- The percentage of self-identified Hispanic soldiers on active duty in the Army doubled from 1995 to 2005. It is expected that the number of Hispanic soldiers will continue growing, but there is little research on the needs and multicultural aspects of Hispanic service members and veterans. To address this gap, this study explored aspects of masculinity unique to Hispanic culture (machismo and caballerismo) as they apply to Hispanic veterans symptoms of PTSD, psychological distress, and relationship satisfaction.
- Traditional machismo attitudes and beliefs, including strict sex roles within a household and emotional restriction, were associated with greater PTSD symptoms, more psychological distress, and lower relationship satisfaction. For traditional machismo, items involving emotional restriction and guardedness had the highest correlation with poor adjustment.
- Several characteristics associated with both machismo and caballerismo are consistent with military culture and may impact the adjustment of many veterans. Therefore, it is important that clinicians understand how machismo and military experience can interact to impact clients’ clinical presentations and attitudes towards treatment or therapy.
“An online survey was used to examine 45 Hispanic male veterans’ traditional machismo and caballerismo as correlates of posttraumatic stress disorder (PTSD), psychological distress, and relationship satisfaction. Higher traditional machismo was associated with higher PTSD severity and distress and lower relationship satisfaction. Psychometric properties of the Traditional Machismo and Caballerismo Scale were explored.”
Clinicians and counselors should understand how cultural differences relate to military service and mental health. Since traditional machismo is associated with restricted emotional expression, as well as greater PTSD symptoms and distress, clinicians, counselors, and family members should encourage their veteran to express their emotions. Increased emotional expression could reduce PTSD symptoms and distress levels, and improve relationship satisfaction. Clinicians and family members may not realize that service members or veterans are distressed because Latino men who ascribe to traditional machismo values are more likely to inhibit emotions and avoid appearing vulnerable. As a result, family members should remain supportive of their veterans, especially when discussing how they feel. Clinicians should help their clients explore personal attitudes and beliefs that make emotional expression diffiult. Additionally, clinicians must develop a trusting relationship before jumping into emotional treatments. Given that some male Latino veterans might be less likely to partake in therapy if they view it as emasculating, therapists should consider referring to therapy as “skills training” so that the process is not presented as the opposite of masculine ideals. Clinicians should focus on culturally acceptable values, like nurturing, providing for family, and maintaining a strong ethical code, to improve client functioning rather than framing masculinity or mental health symptoms as weaknesses.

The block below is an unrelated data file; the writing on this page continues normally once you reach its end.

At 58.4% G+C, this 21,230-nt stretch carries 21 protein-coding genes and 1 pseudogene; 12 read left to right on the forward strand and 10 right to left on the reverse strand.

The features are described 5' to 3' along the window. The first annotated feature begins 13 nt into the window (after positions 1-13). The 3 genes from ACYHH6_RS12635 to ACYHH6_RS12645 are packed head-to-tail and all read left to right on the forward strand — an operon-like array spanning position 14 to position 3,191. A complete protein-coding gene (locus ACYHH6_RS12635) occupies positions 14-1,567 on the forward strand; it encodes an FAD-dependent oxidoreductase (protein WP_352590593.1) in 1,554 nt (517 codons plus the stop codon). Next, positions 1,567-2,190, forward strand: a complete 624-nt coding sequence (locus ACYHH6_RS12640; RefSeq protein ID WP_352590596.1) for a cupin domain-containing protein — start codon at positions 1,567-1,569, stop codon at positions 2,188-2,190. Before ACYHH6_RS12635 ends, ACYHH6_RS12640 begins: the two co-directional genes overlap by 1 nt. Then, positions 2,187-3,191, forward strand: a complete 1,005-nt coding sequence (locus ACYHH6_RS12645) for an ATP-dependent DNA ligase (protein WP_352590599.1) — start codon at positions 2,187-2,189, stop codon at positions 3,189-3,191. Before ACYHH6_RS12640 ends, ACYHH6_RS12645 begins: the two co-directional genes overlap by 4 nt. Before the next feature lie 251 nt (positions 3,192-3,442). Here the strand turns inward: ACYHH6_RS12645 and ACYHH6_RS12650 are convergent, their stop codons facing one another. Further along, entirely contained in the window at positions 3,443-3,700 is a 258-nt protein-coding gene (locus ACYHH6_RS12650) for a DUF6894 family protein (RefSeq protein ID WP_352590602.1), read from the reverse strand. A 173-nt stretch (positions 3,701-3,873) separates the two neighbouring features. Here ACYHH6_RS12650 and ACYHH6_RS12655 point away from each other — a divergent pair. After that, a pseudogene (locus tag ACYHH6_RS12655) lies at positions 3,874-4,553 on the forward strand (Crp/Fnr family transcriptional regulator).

The DoD might incorporate “skills training” activities, tasks, or information that focuses on emotional training in its Transition Assistance Programs (TAP). The DoD and the VA might provide information for all service members regarding masculine ideals and treatment seeking or postdeployment integration. The DoD and the VA might use campaigns or public service announcements to encourage characteristics of caballerismo (caretaking, chivalry, and family involvement) in military culture and messages, rather than masculinity and machismo. The VA might consider administering assessments, like the Traditional Machismo and Caballerismo Scale (TCMS), to locate and help veterans who might be at risk for restricted emotional expression, poor adjustment, and will not seek help on their own. Policymakers might allocate funds to further study Latino veterans and service members, particularly regarding mental health outcomes, to provide culturally sensitive programming and care.
For Future Research
This study was limited by a small sample size (N=45), it being conducted online, and the reliance on participants completing the survey. Future researchers should recruit more participants to increase sample size and should consider comparing the symptoms, attitudes, and demographics of non-respondents and respondents. The current study included veterans from multiple service eras, with differing deployment experiences. Such a diverse group of veterans could have resulted in unknown influences on the variables in this study. Future studies should test for and control confounders and analyze the data by era of service or number of deployments. Further research is needed to better understand the relationship between machismo, caballerismo, military service, mental health outcomes, and relationship satisfaction. Another limitation of this study is that causality cannot be established with the current data. Future researchers should employ different statistical methods to study the association between culture and mental health. The psychometric properties of the Traditional Machismo and Caballerismo Scale (TMCS) should be tested in larger veteran populations. Researchers should also examine the differences in TMCS scores across demographic variables like age, type of service, relationship status, and level of acculturation. Since components of caballerismo and machismo can be applied to military culture, future researchers should compare the scores of Hispanic and non-Hispanic service members and veterans on measures of machismo, caballerismo, and mental health outcomes.